SharePlay Is Great for FaceTime, but It Might Be Too Late to Matter

Maybe we'll use it to remotely fix our parents' iPads

Key Takeaways

  • SharePlay lets you share synced videos, Fitness+ workouts, and more over FaceTime.
  • Participants can all pause and skip, whenever they like.
  • SharePlay requires iOS 15.1, and is coming to the Mac soon.
SharePlay and FaceTime on an iPhone 13

Apple

SharePlay might be one of Apple’s most confusing technologies yet—at least until you start using it. 

SharePlay has finally launched in full across Apple’s Mac and iOS lineup, letting you share, via FaceTime, whatever’s in the app you’re currently using. For example, if you’re watching a show in the Apple TV app, you can call up a friend over FaceTime, then watch it together, in sync, using SharePlay. This works for all kinds of apps, including good old-fashioned screen sharing, and it’s ready to change how we interact. 

“As a fashion stylist who’s always traveling and staying in hotels, I’d love this,” professional stylist Nuria Gregori told Lifewire via email. “I could come back and share a Fitness+ workout with my partner. It would feel like being back at home.”

Sharing Is Caring

We’ve figured out a bunch of ways to share stuff from our phones and computers; many of them are charmingly low-tech and involve our message app of choice. If we want to share the screen of an app, we take a screenshot and send it.

We might take an actual photo of a computer screen to share, or if we’re trying to help out a family member with a tech issue, the usual approach is to have them fire up a second device, FaceTime you, then point its camera at the screen of the problem device. 

SharePlay fixes all of that. 

"SharePlay is so deeply integrated into FaceTime and iOS, that Zoom, Meet, Teams, or Skype might never be able to compete."

SharePlay works with music, movies, and TV, and pretty much any app that supports it. The catch is that every participant must have access to the apps involved. If you’re watching an episode of Ted Lasso, then everyone must have an Apple TV+ subscription to join in. 

That’s because the show isn’t streamed over the internet from your device to the others. Instead, it plays on each device as if they were streaming alone. All SharePlay does is sync the playback.

SharePlay playing Ted Lasso in FaceTime on an iPhone 13

Apple

But the payoff is enormous. It works like it would if you were all in the same room. Anyone can pause or skip the video, for example, and it pauses or skips for everyone. And when developers see the potential, we’ll start to get some interesting uses. For example, iOS and Mac developer James Thomson has experimented with adding support to his dice-rolling app.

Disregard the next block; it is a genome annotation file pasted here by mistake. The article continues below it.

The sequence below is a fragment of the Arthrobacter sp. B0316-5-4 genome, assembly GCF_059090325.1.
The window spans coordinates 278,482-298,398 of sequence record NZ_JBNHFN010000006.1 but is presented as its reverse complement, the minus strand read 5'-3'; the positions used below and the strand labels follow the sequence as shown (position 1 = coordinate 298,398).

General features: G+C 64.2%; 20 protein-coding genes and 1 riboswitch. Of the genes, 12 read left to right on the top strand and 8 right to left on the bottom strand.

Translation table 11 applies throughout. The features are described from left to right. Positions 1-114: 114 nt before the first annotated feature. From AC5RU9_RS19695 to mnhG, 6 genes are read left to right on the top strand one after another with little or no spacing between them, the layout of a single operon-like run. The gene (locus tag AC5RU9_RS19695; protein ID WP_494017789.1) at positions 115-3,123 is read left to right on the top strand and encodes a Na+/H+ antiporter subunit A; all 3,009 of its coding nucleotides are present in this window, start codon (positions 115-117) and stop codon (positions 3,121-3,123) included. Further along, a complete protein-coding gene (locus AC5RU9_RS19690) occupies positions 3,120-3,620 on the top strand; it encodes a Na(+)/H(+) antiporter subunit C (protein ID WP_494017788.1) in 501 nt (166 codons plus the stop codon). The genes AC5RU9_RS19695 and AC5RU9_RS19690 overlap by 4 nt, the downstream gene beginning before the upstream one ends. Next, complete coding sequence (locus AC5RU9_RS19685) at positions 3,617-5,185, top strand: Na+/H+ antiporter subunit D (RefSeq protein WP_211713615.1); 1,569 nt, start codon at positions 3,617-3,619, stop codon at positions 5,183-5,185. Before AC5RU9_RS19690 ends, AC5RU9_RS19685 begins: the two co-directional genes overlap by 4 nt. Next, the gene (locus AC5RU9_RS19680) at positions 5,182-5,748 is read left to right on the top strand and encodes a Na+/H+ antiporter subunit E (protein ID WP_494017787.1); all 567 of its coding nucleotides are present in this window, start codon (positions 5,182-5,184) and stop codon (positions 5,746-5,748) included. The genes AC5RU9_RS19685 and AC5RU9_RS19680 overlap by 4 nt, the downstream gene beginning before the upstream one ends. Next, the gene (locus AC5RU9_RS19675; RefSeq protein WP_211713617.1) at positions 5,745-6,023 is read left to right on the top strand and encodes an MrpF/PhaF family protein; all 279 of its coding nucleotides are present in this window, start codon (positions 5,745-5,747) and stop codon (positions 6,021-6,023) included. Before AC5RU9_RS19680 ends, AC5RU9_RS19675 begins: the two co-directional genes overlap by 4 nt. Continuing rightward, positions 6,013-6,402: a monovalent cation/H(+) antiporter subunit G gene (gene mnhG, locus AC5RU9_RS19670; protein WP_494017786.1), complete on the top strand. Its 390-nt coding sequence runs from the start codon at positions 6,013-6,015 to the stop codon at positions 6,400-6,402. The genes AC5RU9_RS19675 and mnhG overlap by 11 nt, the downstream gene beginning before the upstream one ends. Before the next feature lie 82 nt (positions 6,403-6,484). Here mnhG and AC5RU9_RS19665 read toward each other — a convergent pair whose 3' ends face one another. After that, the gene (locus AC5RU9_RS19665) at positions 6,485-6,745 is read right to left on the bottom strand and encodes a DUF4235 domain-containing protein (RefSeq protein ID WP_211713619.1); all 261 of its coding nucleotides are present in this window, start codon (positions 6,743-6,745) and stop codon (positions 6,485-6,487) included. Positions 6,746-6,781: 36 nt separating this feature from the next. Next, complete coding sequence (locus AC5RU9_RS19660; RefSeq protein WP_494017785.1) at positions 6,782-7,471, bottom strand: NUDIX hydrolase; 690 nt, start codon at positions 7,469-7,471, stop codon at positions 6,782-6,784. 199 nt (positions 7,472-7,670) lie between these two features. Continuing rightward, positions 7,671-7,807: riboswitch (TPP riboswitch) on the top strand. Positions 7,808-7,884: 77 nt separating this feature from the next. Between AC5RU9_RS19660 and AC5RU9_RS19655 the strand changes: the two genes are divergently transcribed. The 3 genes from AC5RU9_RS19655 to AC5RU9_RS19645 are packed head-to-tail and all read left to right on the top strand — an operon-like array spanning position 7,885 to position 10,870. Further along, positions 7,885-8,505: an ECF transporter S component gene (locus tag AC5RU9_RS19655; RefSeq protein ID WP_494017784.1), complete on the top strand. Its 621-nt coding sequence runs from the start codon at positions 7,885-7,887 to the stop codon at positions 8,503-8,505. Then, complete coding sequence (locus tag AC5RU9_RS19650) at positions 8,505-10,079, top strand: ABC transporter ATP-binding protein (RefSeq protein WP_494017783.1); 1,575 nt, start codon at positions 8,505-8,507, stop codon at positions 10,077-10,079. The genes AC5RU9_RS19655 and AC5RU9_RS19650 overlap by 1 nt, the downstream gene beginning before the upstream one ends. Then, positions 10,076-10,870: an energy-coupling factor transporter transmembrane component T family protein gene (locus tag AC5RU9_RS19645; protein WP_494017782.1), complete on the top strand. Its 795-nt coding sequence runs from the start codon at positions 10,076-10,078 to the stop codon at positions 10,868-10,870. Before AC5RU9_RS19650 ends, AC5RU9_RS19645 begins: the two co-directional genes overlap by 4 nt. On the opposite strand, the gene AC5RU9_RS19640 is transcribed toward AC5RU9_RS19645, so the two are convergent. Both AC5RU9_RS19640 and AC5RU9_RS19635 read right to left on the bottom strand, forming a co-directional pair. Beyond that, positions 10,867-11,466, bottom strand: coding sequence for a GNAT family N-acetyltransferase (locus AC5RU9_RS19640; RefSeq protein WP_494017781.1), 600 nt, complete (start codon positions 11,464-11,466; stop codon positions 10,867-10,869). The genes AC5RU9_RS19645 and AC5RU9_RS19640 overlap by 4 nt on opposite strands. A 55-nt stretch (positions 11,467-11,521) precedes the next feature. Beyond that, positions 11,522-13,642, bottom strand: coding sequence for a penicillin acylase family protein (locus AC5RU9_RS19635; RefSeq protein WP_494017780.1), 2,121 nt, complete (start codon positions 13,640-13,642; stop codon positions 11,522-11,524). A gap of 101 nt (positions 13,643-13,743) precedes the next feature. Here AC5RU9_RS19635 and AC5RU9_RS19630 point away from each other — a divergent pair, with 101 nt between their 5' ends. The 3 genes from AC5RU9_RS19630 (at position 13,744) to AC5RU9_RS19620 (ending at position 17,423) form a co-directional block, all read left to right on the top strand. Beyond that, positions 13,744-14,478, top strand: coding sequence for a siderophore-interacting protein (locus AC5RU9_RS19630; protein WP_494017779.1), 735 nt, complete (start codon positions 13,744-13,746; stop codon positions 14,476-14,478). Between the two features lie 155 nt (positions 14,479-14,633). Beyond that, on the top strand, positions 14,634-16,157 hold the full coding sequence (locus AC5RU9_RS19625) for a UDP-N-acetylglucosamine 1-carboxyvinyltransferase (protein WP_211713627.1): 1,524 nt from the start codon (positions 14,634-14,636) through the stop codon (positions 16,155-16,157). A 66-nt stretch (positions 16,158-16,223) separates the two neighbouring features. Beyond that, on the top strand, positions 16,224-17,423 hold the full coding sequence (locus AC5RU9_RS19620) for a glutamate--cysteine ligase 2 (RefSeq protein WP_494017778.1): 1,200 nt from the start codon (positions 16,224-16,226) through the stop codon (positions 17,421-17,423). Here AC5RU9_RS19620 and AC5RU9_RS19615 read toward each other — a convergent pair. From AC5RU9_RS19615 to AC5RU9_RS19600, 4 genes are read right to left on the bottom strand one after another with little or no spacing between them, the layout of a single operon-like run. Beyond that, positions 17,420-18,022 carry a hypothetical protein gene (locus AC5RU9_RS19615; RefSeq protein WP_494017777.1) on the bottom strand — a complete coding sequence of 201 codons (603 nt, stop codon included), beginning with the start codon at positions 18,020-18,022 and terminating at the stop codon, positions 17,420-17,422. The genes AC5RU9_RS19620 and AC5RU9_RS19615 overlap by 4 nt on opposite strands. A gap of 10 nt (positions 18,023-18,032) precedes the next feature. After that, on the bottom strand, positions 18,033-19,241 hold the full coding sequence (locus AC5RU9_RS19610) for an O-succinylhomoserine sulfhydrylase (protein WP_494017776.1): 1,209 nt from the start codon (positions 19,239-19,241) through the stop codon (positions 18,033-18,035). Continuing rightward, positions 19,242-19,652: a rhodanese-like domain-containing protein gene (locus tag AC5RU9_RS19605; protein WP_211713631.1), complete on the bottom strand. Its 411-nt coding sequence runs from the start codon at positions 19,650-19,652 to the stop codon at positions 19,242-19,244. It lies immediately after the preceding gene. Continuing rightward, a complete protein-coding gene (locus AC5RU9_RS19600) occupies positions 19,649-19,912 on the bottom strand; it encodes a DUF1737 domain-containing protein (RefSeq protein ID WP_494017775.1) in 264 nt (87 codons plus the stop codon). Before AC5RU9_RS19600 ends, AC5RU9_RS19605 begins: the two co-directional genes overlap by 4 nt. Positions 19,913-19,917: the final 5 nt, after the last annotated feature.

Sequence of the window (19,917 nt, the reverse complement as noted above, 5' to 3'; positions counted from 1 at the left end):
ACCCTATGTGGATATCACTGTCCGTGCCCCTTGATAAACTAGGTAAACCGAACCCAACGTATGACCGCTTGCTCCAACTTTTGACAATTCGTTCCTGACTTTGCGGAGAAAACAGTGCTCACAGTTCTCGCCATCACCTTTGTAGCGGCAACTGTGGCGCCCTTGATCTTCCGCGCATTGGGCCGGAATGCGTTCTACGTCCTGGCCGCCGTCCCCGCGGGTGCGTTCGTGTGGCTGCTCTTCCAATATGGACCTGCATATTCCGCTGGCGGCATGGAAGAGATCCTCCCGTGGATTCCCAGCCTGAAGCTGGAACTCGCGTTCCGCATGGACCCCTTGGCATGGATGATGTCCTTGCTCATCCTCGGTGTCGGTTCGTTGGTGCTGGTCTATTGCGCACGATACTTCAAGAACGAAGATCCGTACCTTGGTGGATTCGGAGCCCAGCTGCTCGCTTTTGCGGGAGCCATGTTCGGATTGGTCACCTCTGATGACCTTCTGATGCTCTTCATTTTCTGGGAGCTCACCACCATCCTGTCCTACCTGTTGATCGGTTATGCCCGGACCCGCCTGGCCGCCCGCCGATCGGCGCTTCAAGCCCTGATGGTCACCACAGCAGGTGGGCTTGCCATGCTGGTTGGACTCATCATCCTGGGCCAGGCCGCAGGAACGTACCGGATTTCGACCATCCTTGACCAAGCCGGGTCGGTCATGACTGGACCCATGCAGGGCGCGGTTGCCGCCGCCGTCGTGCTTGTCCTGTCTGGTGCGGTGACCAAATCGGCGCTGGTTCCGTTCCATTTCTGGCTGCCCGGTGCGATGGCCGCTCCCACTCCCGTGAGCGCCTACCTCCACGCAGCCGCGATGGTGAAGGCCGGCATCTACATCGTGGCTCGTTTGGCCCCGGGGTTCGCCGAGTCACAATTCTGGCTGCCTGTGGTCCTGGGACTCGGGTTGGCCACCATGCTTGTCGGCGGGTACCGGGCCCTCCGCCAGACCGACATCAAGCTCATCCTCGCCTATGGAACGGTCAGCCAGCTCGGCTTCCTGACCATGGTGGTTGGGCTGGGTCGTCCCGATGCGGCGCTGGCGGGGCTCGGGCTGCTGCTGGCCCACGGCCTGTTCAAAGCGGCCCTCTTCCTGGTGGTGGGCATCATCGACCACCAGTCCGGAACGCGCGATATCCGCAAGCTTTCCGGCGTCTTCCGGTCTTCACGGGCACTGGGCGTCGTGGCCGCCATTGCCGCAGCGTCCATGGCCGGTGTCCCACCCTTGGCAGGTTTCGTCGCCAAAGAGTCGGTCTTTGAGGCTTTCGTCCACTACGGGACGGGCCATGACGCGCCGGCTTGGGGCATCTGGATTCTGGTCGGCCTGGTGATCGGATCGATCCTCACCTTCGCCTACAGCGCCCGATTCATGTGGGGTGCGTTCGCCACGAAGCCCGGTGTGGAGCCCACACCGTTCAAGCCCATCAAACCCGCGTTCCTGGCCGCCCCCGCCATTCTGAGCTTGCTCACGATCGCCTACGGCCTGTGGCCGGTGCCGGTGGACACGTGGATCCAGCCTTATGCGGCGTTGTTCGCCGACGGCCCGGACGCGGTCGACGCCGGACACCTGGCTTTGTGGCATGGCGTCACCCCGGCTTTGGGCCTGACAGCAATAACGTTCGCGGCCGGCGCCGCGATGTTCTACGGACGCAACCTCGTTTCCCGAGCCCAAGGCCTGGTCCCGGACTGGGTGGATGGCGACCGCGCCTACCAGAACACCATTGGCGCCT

“[I’m using] SharePlay to synchronize the Dice by PCalc tray between multiple players on a FaceTime call,” wrote James Thomson on Twitter

And of course, SharePlay also works with Apple Fitness+ for workouts and meditations. 

No Contest

SharePlay is so deeply integrated into FaceTime and iOS that Zoom, Meet, Teams, or Skype might never be able to compete. And ever since iOS 15, FaceTime users can generate Zoom-like links that let anyone join a FaceTime call, even through the browser. 

SharePlay might be the killer feature that lets FaceTime compete. For me, and I suspect for many others, FaceTime is the one you use for family chats, whereas work calls go over Zoom or Teams, but never FaceTime. As apps adopt the SharePlay technology, you may be able to do conference calls and share presentations, spreadsheets, and more.

Using SharePlay and FaceTime to look at houses on an iPad

Apple

But perhaps it’s all a bit late. SharePlay would have been perfect during the worldwide lockdowns, but those are far less common today. And businesses have already picked their video call services. SharePlay is a great feature, yes, but it would have been even better two years ago.

Still, if nothing else, SharePlay’s built-in screen-sharing will make it a lot easier to troubleshoot your parents’ devices.

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